Insulation for sliding glass doors; exhaust fan for a basement sauna
Q Is there a way to insulate sliding glass doors so as to eliminate drafts? I have five sets of such doors in a condominium. In the winter there is a considerable heat loss, especially during storms. J.T.D. Bonita Springs, Fla.
The weatherstripping on the sliding doors may be in need of replacement. If the units are rather old and heavily used, their weatherstripping may be crushed or otherwise dislocated.
Call your local window and glass company, which should be able to install new , tight weatherstripping at modest cost.
Q When I replaced the large porch on my Victorian house, the carpenters cut the old boards into fireplace length. The problem is, they had several coats of gray paint on them (the boards, not the carpenters). Can I burn the painted boards in the fireplace? Would the burning paint cause any problems to the old chimney? The chimney flue is lined with old brick. Beatrice C. Doane Littleton, N.H.
While some people may disagree, if it were my house I'd burn the old painted wood in the fireplace without concern.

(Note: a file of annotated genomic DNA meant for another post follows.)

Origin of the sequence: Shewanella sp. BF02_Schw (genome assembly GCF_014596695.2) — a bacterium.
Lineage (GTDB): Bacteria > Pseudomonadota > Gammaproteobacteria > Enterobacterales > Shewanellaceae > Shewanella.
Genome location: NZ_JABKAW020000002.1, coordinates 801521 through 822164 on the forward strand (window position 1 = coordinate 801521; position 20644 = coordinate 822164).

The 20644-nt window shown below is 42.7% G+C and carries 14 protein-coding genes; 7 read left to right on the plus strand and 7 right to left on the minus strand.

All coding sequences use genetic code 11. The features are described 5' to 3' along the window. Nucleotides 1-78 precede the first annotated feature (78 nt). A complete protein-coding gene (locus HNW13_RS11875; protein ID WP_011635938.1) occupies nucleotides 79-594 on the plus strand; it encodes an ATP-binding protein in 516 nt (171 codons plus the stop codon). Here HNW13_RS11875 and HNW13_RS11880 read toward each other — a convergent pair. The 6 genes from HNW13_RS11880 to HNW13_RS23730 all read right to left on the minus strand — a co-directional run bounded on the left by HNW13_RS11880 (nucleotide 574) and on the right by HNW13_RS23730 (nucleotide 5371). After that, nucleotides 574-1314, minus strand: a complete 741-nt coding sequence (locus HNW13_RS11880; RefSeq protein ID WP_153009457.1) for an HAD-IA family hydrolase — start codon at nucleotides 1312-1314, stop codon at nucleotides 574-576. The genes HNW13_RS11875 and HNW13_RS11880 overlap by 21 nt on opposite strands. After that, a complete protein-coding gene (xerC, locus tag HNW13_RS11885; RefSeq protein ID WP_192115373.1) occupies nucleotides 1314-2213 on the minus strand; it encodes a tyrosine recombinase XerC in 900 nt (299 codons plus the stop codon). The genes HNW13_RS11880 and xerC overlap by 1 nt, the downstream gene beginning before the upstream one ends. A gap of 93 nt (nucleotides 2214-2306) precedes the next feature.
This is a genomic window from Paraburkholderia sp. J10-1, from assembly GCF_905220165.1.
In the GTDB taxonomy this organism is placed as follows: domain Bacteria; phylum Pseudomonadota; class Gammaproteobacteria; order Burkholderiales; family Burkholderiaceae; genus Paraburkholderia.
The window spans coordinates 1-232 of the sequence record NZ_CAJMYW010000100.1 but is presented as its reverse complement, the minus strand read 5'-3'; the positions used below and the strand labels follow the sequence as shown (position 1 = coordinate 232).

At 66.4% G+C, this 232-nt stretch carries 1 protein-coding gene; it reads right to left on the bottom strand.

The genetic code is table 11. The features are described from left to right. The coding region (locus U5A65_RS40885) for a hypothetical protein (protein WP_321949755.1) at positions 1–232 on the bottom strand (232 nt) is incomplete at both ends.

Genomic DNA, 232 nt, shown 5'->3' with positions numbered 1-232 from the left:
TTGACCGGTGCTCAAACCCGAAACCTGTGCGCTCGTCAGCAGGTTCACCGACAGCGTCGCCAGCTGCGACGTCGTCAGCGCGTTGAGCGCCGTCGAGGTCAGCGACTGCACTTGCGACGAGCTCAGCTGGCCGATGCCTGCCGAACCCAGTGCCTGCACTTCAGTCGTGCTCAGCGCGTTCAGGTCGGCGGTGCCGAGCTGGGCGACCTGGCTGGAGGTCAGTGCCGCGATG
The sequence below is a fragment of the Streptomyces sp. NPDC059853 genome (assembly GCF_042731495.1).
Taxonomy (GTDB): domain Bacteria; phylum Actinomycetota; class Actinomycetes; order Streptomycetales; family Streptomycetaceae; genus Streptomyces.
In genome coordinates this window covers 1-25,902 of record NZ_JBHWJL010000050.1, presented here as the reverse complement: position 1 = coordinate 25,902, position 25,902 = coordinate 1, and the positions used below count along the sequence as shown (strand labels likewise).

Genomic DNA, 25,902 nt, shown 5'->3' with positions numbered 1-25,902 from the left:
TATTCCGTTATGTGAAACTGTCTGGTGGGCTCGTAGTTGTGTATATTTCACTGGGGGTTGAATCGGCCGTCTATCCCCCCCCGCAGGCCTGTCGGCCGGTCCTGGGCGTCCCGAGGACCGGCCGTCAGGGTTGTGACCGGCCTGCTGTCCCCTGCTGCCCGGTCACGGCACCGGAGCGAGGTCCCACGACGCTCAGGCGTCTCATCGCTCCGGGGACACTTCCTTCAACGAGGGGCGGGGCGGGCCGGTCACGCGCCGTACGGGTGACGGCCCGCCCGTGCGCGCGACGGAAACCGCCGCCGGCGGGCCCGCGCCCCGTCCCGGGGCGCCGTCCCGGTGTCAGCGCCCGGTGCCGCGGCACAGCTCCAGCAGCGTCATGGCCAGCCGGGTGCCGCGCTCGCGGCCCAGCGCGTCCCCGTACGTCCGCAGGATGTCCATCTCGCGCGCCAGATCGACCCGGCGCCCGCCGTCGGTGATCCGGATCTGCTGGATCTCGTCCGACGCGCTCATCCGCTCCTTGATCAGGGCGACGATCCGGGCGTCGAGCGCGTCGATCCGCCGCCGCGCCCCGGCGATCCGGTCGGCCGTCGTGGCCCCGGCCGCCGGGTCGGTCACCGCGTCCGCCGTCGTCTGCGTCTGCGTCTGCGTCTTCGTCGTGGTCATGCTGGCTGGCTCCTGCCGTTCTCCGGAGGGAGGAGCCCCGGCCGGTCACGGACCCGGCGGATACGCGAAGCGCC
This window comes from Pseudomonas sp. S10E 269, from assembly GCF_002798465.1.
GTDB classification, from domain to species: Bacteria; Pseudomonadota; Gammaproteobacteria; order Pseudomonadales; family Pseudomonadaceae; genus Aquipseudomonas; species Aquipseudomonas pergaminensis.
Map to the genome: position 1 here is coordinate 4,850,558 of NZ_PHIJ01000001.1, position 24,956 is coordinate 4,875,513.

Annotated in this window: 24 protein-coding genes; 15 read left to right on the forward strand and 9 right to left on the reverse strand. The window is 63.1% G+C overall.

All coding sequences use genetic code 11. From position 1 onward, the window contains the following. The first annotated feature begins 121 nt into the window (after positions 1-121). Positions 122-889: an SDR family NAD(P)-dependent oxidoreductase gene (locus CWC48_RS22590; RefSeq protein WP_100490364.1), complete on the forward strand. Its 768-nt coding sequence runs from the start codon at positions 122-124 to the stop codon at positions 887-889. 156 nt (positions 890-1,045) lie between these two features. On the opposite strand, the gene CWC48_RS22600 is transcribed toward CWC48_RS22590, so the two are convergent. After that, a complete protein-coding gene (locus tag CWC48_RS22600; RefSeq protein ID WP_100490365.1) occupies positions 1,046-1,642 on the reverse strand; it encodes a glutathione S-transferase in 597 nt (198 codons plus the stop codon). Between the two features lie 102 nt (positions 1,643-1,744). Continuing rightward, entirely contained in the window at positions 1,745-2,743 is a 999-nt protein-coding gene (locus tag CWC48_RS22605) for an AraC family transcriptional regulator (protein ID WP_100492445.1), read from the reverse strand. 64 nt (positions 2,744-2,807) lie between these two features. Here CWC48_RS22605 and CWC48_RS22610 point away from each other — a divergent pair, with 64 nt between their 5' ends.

I'm glad you differentiated between the painted wood and the carpenters. I once knew a gray, grizzled old carpenter who was burned up because an apprentice painter primed a door frame which the carpenter was still working on.
What I would do, however, is have a chimney sweep clean and inspect the old flue from damper to cap before burning any more wood.
Chimneys, especially old ones, need professional sweeping from time to time, depending on the combustion material and the frequency of use. The more modern terra-cotta flue liners are likely safer than the older brick-lined flues.
Q I am completing my basement with a sauna and hot tub. What will stop any potential moisture problems to the structure? Michael K. Jones Greensboro, N.C.
Control the interior humidity first with an exhaust fan that will carry the moisture-laden air directly outside.
Size the fan to totally exhaust the damp air perhaps every 30 minutes or less. An ordinary wall-mounted bathroom exhaust fan will probably suffice if the room itself is no larger than 50 to 75 square feet in size.
Exhausted air must be replaced, preferably from inside the basement. Thus, provide a louvre in the interior basement wall which is sized for such air replacement. Hopefully, the rest of the basement is already heated.
To prevent any moisture from entering the framing, apply two or three coats of enamel paint to the basement walls and ceiling within the sauna/hot tub room.